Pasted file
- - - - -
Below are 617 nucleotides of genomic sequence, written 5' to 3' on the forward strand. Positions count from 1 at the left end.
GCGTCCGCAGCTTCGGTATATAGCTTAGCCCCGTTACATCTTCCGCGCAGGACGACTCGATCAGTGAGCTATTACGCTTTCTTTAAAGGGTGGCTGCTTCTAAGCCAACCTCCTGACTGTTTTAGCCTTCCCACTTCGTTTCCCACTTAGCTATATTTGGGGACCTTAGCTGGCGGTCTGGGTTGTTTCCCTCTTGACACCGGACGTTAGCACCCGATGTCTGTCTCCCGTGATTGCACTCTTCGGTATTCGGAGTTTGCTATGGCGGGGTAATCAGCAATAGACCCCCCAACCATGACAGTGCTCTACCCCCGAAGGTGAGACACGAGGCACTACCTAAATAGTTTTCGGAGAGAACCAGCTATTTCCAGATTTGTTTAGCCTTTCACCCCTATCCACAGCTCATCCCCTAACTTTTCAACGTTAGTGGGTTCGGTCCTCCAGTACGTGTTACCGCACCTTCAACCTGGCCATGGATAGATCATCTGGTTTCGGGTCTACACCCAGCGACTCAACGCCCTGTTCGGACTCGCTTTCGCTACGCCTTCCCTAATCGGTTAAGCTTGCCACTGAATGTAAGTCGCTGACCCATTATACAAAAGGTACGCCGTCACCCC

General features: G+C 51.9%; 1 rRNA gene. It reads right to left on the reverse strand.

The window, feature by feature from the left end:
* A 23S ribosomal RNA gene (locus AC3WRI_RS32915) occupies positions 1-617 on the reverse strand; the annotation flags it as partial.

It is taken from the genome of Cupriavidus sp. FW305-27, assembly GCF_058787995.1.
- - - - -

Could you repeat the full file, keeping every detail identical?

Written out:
Below are 617 nucleotides of genomic sequence, written 5' to 3' on the forward strand. Positions count from 1 at the left end.
GCGTCCGCAGCTTCGGTATATAGCTTAGCCCCGTTACATCTTCCGCGCAGGACGACTCGATCAGTGAGCTATTACGCTTTCTTTAAAGGGTGGCTGCTTCTAAGCCAACCTCCTGACTGTTTTAGCCTTCCCACTTCGTTTCCCACTTAGCTATATTTGGGGACCTTAGCTGGCGGTCTGGGTTGTTTCCCTCTTGACACCGGACGTTAGCACCCGATGTCTGTCTCCCGTGATTGCACTCTTCGGTATTCGGAGTTTGCTATGGCGGGGTAATCAGCAATAGACCCCCCAACCATGACAGTGCTCTACCCCCGAAGGTGAGACACGAGGCACTACCTAAATAGTTTTCGGAGAGAACCAGCTATTTCCAGATTTGTTTAGCCTTTCACCCCTATCCACAGCTCATCCCCTAACTTTTCAACGTTAGTGGGTTCGGTCCTCCAGTACGTGTTACCGCACCTTCAACCTGGCCATGGATAGATCATCTGGTTTCGGGTCTACACCCAGCGACTCAACGCCCTGTTCGGACTCGCTTTCGCTACGCCTTCCCTAATCGGTTAAGCTTGCCACTGAATGTAAGTCGCTGACCCATTATACAAAAGGTACGCCGTCACCCC

General features: G+C 51.9%; 1 rRNA gene. It reads right to left on the reverse strand.

The window, feature by feature from the left end:
* A 23S ribosomal RNA gene (locus AC3WRI_RS32915) occupies positions 1-617 on the reverse strand; the annotation flags it as partial.

It is taken from the genome of Cupriavidus sp. FW305-27, assembly GCF_058787995.1.